Earlier this year, a mouse crawled into the space within my bedroom wall – the one directly beneath the headboard of my bed – and died.
What started as a vague presentiment of something amiss on the Sunday evening had, by the following morning, bloomed into a richly pungent stink. I lived with that smell for about 10 days. I would tell my workmates, “I think a mouse has died in my wall,” secretly seething with rage, wishing I could prise the plaster apart in huge clumps, Incredible Hulk style, grab the corpse and fling it as far as possible into a neighbour’s garden (of course, I’ve just realised, the Hulk could probably throw it into the stratosphere, but I like the image of it being lobbed gingerly instead).
I tried to stay out of my bedroom as much as possible. I kept the windows open, turned up the heating to try and dry the carcass out, and bought some room odourisers (not poppers) to mask the smell – but none of it really made much of a difference; it came in aggressive waves, peaking on the Friday when I told a date demurely that, sorry, there was a dead mouse in the wall and it wouldn’t be much fun to go home right now. And then it trailed off. No onslaught of bluebottles afterwards; one or two, but nothing too bad.
Those 10 days felt interminable. The thought crossed my mind that maybe this was some kind of prank by the Universe, well-overdue karma or simple poetic justice: enduring the fumes of a curdling rodent while I programmed and promoted a club night about sex, death, the afterlife and – fountain of morbid fragrances – the butt. As if to say, if you love these topics so much, why don’t we get a bit immersive?
There is a story in David Eagleman’s SUM that says when you die, you live your whole life again but with every individual activity grouped together i.e. seven months standing under a shower. I do not look forward to revisiting that smell for any period of time, or the mountains of stress and anxiety returning to programming caused me (not that I didn’t enjoy the end result, or consider it successful, because I did).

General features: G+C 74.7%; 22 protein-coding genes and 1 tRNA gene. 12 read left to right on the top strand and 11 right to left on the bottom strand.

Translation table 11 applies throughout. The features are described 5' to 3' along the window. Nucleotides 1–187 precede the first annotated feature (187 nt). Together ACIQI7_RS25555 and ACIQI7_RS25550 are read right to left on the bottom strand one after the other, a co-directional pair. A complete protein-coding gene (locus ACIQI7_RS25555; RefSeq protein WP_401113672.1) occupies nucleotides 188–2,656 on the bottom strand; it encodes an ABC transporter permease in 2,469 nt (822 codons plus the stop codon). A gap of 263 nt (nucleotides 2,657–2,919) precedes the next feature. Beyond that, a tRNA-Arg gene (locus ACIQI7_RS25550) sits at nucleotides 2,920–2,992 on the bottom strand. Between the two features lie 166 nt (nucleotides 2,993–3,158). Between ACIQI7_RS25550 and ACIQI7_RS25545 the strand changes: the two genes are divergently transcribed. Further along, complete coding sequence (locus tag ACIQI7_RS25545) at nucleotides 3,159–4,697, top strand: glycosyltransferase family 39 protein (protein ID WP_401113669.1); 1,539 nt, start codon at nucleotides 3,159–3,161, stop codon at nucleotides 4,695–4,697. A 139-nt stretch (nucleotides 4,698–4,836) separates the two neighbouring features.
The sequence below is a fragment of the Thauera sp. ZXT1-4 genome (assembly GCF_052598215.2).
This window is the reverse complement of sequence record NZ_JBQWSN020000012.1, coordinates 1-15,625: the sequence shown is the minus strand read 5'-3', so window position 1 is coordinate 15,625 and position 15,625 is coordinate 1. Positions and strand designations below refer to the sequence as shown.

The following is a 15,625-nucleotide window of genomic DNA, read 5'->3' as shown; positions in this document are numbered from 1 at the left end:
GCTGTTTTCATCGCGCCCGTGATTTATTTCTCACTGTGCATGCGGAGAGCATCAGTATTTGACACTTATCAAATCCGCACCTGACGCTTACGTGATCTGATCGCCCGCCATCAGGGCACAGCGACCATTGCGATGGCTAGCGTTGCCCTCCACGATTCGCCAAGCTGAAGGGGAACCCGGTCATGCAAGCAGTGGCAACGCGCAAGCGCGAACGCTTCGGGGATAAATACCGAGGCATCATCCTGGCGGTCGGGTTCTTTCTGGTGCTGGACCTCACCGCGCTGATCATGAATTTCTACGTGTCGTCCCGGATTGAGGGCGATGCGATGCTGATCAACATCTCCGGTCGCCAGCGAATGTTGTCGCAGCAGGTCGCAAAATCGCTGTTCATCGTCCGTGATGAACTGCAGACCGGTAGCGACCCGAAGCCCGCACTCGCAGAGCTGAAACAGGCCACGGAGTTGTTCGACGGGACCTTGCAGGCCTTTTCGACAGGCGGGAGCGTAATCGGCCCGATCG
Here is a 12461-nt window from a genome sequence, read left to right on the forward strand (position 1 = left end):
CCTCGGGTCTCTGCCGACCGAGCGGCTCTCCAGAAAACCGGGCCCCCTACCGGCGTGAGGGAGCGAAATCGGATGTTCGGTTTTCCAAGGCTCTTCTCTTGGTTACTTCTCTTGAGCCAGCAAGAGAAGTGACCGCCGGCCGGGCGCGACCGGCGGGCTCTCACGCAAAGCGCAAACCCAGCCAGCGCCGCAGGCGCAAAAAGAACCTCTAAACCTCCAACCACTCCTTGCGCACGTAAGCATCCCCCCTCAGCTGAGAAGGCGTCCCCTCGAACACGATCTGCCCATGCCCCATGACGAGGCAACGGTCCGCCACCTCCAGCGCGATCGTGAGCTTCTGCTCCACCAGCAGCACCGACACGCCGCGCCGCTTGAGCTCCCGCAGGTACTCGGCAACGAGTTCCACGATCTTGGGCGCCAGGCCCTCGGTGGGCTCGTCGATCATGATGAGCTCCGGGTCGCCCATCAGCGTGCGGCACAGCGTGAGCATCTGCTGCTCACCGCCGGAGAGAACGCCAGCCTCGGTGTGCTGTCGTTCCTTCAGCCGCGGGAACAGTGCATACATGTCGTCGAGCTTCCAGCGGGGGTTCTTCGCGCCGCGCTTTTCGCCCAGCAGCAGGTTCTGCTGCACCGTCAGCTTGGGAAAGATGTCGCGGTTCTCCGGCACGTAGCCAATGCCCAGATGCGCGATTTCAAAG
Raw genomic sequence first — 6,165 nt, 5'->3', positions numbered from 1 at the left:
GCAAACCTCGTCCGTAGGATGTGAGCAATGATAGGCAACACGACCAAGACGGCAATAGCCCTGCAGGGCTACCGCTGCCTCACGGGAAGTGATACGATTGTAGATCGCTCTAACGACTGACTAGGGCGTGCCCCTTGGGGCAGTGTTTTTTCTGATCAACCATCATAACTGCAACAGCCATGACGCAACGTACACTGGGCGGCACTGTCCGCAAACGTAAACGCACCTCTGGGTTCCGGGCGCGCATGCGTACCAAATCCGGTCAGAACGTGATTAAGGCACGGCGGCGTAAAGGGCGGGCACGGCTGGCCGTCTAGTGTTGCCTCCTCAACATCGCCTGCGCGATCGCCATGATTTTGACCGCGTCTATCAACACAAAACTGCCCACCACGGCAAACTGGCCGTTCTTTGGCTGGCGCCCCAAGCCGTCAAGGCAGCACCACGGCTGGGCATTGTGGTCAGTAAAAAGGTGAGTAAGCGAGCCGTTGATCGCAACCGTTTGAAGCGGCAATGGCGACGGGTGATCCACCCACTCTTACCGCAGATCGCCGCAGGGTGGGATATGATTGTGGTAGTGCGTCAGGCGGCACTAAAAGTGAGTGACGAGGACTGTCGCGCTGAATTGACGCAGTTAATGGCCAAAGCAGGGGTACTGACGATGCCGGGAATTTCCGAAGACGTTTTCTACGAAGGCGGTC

There is a room in my house which is almost completely given over to my landlady storing old mattresses, bed frames, broken shelving units, bags of cement, boxes of family trinkets, and so on. I prefer this to having another tenant. I keep my bike there, out of the hallway. I was putting it away last night when I noticed a nice bookshelf half-buried behind the mountain of discarded bric-a-brac, the sea of stuff in limbo.
The bookshelf now sits in my room. I’ve finally hung the beautiful Julia Bardsley print my ex gave to me nearly a year and a half a go. There are roses in a vase on the kitchen table, a lampshade over the light. Soon there will be painted orchids in the bathroom and bedroom.
I can’t believe it’s taken me this long to begin turning this home into a place I love, not simply bear. I’ve had the good fortune and comparative luxury to receive some funding for a project, which has given me some breathing space to consider how it is I live, where I live, and how much I do.
Watching Louisa Robbin’s slow and considered performance at Future Ritual on Friday evening, I listened to all the things she would do when she recovered. “I wouldn’t even do half of that much” I thought to myself. I’m probably still fresh from a near-burnout over November: illness, tiredness, and too much travelling.
Rather than making art, I’ve been buying and – better yet – finding little things that will make my home an enjoyable place to be. ‘Home-maker’: denigrated and oft-dismissed epithet for the one who stays in the house, cooks, cleans, raises the kids if there are kids to be raised. Take a hammer to this attitude.